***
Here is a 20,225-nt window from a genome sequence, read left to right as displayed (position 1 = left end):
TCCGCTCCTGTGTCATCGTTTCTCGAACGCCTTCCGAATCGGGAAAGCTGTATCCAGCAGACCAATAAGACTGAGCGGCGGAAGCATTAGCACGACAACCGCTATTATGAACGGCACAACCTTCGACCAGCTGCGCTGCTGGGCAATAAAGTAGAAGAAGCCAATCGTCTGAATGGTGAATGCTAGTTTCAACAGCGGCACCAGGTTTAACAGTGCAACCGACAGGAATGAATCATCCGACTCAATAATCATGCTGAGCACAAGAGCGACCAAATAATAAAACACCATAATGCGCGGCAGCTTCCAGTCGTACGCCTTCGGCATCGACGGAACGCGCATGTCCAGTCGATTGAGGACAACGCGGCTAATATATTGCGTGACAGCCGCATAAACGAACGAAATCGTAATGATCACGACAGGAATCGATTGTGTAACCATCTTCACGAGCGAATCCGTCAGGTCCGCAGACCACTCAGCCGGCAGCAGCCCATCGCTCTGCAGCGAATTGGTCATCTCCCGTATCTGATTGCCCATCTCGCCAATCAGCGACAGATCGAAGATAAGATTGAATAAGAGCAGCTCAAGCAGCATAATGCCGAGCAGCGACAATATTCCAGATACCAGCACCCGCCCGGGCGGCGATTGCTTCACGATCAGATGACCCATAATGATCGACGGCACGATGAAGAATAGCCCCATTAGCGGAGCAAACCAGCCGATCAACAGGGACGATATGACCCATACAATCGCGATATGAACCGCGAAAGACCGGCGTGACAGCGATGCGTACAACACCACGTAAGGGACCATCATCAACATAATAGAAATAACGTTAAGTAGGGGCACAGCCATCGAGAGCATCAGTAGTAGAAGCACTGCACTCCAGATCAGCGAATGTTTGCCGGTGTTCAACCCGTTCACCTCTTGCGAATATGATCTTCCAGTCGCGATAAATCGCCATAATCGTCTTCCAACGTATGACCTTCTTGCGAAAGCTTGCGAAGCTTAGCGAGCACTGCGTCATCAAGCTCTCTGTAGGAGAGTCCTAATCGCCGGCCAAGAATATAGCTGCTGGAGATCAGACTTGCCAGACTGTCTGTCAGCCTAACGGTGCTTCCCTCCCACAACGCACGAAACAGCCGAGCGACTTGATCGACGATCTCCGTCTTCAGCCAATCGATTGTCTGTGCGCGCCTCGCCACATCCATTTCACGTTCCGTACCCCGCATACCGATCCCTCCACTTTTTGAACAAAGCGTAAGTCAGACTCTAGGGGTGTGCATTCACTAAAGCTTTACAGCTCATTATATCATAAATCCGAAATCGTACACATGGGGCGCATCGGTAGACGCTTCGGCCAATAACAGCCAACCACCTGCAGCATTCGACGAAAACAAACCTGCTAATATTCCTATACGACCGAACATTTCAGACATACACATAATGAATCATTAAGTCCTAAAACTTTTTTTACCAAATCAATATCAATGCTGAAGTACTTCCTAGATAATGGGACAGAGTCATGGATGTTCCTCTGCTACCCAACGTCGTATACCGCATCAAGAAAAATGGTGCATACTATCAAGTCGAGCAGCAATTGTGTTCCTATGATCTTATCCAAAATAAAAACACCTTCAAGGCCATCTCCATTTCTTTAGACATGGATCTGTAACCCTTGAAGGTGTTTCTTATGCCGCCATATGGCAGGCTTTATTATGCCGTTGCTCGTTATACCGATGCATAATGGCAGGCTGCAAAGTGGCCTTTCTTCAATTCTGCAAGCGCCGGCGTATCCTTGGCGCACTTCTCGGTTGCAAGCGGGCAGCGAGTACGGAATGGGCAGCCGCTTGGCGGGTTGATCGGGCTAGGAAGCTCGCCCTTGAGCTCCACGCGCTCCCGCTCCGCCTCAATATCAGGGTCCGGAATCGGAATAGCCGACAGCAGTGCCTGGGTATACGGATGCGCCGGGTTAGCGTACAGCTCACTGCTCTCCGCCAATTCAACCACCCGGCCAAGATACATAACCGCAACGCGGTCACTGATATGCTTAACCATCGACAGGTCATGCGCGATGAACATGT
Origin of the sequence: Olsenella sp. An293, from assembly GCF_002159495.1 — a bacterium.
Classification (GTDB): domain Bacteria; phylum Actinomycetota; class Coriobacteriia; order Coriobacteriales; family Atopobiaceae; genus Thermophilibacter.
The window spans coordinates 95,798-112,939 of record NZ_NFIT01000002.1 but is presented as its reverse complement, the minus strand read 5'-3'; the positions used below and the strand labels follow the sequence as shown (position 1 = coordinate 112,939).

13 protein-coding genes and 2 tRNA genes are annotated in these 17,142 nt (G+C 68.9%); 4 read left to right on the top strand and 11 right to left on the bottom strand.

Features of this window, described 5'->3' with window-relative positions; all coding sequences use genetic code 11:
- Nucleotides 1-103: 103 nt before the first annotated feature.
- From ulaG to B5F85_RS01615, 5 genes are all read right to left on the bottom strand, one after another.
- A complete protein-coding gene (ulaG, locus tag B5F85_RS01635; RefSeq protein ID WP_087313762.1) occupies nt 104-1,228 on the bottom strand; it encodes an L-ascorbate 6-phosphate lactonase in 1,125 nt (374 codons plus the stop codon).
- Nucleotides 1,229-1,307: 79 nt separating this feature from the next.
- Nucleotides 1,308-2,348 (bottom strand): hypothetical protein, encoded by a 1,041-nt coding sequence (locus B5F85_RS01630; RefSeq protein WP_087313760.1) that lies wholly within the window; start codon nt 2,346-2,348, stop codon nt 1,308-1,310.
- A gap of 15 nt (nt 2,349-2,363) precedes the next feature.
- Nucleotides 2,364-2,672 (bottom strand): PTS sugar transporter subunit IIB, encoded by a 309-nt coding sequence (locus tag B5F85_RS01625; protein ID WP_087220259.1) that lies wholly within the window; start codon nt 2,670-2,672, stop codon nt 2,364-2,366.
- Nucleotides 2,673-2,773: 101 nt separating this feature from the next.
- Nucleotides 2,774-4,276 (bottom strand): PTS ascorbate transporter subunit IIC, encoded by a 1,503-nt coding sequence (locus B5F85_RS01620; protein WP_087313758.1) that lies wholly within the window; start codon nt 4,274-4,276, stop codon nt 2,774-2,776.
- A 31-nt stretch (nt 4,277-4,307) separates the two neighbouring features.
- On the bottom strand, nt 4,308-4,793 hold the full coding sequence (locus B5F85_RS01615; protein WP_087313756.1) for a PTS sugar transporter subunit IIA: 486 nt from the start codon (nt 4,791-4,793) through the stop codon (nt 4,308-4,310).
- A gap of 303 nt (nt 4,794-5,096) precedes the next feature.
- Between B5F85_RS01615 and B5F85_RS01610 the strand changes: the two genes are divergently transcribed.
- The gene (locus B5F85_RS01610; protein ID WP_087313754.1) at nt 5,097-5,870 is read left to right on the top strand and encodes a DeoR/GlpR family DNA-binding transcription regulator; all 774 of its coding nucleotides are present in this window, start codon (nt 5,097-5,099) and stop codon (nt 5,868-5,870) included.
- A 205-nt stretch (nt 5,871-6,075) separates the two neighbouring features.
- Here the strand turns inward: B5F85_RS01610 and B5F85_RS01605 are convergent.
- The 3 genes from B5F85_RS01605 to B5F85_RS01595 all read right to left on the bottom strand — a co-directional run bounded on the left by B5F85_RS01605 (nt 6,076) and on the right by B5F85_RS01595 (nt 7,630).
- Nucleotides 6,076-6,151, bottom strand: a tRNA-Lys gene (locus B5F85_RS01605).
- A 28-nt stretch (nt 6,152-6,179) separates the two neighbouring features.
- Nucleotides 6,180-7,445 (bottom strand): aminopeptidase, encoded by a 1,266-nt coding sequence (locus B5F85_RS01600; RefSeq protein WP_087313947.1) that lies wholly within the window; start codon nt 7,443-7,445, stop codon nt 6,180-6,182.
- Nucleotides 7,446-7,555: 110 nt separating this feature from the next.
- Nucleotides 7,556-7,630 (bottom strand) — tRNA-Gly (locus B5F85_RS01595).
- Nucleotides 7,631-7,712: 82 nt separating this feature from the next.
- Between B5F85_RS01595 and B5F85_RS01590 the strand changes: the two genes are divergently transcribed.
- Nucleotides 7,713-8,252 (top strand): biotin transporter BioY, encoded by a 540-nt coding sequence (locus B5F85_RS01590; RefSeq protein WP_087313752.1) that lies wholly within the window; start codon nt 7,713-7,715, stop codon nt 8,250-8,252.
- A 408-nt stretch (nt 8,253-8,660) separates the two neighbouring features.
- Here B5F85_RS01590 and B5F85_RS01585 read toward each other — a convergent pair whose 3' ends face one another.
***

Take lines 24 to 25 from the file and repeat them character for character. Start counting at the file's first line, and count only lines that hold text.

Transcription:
- The 3 genes from B5F85_RS01605 to B5F85_RS01595 all read right to left on the bottom strand — a co-directional run bounded on the left by B5F85_RS01605 (nt 6,076) and on the right by B5F85_RS01595 (nt 7,630).
- Nucleotides 6,076-6,151, bottom strand: a tRNA-Lys gene (locus B5F85_RS01605).